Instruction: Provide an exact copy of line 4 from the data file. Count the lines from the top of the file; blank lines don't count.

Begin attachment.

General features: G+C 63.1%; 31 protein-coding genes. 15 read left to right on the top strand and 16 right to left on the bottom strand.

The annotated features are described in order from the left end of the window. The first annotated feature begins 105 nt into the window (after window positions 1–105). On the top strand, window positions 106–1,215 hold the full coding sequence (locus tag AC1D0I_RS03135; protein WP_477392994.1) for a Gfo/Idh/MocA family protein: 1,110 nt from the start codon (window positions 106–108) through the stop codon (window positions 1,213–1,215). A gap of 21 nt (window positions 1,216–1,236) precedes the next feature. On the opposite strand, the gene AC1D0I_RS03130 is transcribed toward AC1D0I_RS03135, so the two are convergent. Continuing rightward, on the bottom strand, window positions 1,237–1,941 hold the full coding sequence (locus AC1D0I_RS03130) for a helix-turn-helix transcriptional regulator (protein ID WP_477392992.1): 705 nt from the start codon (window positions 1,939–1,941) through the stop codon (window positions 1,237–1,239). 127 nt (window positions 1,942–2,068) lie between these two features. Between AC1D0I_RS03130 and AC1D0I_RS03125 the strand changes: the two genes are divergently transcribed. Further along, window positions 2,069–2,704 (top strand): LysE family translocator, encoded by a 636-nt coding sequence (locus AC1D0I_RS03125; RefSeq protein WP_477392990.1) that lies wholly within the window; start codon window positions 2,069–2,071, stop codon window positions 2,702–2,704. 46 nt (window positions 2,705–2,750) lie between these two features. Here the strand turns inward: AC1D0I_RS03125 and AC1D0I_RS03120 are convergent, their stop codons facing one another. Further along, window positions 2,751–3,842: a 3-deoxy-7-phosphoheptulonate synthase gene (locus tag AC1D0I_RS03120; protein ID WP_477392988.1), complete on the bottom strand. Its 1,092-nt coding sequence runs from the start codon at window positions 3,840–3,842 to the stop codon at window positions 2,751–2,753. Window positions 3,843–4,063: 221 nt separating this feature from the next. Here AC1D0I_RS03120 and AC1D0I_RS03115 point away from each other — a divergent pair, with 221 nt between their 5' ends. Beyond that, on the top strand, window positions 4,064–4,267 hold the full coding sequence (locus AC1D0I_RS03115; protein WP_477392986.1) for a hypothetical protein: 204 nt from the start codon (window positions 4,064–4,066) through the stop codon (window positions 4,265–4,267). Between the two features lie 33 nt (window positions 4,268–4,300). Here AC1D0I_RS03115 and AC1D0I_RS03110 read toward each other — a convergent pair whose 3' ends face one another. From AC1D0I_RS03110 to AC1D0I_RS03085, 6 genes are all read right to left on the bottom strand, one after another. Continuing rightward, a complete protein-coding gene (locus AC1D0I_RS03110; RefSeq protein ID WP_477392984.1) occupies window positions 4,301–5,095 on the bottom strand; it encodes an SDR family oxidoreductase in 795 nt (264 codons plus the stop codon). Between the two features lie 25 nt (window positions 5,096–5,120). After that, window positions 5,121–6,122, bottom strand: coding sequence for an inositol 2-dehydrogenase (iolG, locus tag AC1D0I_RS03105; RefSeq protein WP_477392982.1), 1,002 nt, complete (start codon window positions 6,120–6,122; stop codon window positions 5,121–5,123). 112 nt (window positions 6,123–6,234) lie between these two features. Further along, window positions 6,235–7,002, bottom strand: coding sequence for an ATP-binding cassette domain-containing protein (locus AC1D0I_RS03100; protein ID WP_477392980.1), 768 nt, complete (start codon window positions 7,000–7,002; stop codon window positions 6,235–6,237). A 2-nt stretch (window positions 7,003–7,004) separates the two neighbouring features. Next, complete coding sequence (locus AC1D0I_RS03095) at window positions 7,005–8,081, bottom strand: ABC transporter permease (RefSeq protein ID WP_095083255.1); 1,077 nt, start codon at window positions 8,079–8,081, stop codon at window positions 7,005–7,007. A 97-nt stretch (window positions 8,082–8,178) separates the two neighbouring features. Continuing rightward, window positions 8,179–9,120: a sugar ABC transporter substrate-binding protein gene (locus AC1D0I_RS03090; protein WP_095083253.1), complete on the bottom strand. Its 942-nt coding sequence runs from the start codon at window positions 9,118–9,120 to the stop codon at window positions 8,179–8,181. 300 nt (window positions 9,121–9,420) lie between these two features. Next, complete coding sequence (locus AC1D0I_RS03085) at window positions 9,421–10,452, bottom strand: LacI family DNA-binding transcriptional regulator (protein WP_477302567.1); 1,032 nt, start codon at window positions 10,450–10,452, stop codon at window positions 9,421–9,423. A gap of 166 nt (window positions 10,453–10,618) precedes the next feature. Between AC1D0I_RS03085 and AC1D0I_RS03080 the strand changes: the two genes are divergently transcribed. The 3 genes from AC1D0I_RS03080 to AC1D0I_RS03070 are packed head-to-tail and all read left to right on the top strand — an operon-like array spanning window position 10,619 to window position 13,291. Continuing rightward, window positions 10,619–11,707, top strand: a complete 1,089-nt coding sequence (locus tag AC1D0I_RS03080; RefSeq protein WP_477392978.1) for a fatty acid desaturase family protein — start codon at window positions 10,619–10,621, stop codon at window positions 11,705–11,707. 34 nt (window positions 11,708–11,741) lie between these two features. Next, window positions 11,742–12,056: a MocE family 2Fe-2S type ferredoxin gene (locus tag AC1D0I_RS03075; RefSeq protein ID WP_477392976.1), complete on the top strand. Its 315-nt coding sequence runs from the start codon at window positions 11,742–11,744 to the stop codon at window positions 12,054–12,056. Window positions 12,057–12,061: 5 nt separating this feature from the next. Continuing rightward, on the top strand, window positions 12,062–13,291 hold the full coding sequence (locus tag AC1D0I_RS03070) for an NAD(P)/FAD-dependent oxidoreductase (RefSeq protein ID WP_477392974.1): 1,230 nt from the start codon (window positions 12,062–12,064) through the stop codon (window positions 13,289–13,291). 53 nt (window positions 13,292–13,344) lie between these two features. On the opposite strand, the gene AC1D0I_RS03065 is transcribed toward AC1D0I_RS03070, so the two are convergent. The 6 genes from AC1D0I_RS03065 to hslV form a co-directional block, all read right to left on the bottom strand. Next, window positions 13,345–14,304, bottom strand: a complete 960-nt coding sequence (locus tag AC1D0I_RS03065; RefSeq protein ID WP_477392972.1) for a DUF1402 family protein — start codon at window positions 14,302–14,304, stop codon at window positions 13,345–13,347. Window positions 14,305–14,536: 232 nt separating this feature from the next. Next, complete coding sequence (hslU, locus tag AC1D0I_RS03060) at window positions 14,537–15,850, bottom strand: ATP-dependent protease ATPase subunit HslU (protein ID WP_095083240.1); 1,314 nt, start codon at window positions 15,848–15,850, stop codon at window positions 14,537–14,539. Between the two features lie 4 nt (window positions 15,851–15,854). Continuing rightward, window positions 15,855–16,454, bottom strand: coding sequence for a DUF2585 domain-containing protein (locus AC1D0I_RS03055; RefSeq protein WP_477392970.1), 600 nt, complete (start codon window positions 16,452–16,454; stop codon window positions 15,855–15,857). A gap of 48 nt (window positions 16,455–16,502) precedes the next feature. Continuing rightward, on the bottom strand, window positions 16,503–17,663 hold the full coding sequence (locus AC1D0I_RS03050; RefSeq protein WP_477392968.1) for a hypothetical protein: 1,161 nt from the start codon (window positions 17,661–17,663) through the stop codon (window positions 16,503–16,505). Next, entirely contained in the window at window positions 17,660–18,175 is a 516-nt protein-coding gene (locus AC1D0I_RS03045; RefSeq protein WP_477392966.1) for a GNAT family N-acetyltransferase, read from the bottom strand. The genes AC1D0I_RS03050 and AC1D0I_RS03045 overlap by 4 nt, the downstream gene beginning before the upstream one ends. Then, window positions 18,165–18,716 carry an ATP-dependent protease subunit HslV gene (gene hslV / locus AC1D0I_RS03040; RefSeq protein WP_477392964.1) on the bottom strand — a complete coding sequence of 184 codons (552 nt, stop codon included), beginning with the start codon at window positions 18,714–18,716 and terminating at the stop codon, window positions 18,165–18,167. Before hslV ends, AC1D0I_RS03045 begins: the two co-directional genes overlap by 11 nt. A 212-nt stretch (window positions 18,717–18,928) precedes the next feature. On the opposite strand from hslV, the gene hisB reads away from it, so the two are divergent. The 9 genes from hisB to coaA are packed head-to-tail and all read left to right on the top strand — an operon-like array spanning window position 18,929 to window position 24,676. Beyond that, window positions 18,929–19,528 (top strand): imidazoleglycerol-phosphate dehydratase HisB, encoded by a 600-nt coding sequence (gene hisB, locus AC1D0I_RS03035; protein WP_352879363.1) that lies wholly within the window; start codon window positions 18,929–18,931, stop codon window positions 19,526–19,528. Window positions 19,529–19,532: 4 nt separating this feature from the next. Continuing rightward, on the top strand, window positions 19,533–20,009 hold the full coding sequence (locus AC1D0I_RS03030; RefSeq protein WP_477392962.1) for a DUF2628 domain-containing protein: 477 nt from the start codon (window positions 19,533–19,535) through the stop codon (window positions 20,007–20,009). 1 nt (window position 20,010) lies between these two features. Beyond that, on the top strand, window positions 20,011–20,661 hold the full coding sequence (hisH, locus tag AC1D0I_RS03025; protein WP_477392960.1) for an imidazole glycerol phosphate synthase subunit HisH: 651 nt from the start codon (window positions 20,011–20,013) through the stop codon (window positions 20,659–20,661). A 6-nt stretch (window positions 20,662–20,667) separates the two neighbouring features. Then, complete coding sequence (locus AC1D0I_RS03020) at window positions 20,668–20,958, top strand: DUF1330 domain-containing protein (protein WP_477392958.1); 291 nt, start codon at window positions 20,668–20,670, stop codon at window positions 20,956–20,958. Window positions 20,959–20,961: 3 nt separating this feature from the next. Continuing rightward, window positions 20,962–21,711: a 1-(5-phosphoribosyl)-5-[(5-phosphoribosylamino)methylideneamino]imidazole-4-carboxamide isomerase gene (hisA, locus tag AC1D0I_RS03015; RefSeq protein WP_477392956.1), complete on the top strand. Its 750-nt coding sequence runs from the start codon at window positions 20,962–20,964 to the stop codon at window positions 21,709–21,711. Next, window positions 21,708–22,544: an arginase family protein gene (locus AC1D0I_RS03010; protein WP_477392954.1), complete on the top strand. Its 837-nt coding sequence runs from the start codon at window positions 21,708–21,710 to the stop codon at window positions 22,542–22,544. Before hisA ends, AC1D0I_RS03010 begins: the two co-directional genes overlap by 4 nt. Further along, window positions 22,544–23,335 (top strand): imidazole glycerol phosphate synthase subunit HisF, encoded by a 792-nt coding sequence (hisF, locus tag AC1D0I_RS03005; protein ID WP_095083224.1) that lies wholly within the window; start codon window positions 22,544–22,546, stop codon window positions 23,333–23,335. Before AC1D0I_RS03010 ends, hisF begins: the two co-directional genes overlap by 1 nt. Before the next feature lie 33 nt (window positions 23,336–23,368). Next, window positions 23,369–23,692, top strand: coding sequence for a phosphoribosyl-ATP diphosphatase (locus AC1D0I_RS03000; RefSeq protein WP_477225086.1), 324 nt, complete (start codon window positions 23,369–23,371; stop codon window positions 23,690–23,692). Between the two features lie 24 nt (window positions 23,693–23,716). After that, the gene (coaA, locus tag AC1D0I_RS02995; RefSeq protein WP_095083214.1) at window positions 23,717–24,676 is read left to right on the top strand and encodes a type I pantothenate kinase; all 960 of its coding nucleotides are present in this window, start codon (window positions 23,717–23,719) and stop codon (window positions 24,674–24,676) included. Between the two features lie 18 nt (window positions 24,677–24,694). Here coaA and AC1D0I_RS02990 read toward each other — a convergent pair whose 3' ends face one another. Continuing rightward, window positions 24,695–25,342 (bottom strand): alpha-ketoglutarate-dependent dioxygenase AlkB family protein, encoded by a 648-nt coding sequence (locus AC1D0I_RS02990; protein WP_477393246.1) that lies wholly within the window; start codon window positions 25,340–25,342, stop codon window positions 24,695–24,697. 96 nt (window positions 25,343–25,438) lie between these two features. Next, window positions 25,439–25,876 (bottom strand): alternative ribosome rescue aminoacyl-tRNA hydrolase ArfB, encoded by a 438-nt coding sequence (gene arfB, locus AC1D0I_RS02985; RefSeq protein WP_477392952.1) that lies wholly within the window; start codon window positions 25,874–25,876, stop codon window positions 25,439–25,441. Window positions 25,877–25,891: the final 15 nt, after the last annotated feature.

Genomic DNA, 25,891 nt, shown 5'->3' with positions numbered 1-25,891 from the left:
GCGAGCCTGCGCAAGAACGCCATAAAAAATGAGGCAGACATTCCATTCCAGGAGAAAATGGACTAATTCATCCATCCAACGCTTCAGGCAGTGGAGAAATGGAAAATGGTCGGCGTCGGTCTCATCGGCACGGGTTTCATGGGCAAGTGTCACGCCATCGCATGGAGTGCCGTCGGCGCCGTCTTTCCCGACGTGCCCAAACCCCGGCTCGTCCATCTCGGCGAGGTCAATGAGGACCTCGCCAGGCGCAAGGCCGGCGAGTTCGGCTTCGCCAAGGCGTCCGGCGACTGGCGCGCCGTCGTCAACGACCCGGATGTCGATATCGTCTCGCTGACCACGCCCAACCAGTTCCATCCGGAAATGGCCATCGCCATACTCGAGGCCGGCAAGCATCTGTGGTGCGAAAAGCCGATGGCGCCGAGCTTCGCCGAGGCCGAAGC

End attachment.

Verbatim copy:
GCGAGCCTGCGCAAGAACGCCATAAAAAATGAGGCAGACATTCCATTCCAGGAGAAAATGGACTAATTCATCCATCCAACGCTTCAGGCAGTGGAGAAATGGAAAATGGTCGGCGTCGGTCTCATCGGCACGGGTTTCATGGGCAAGTGTCACGCCATCGCATGGAGTGCCGTCGGCGCCGTCTTTCCCGACGTGCCCAAACCCCGGCTCGTCCATCTCGGCGAGGTCAATGAGGACCTCGCCAGGCGCAAGGCCGGCGAGTTCGGCTTCGCCAAGGCGTCCGGCGACTGGCGCGCCGTCGTCAACGACCCGGATGTCGATATCGTCTCGCTGACCACGCCCAACCAGTTCCATCCGGAAATGGCCATCGCCATACTCGAGGCCGGCAAGCATCTGTGGTGCGAAAAGCCGATGGCGCCGAGCTTCGCCGAGGCCGAAGC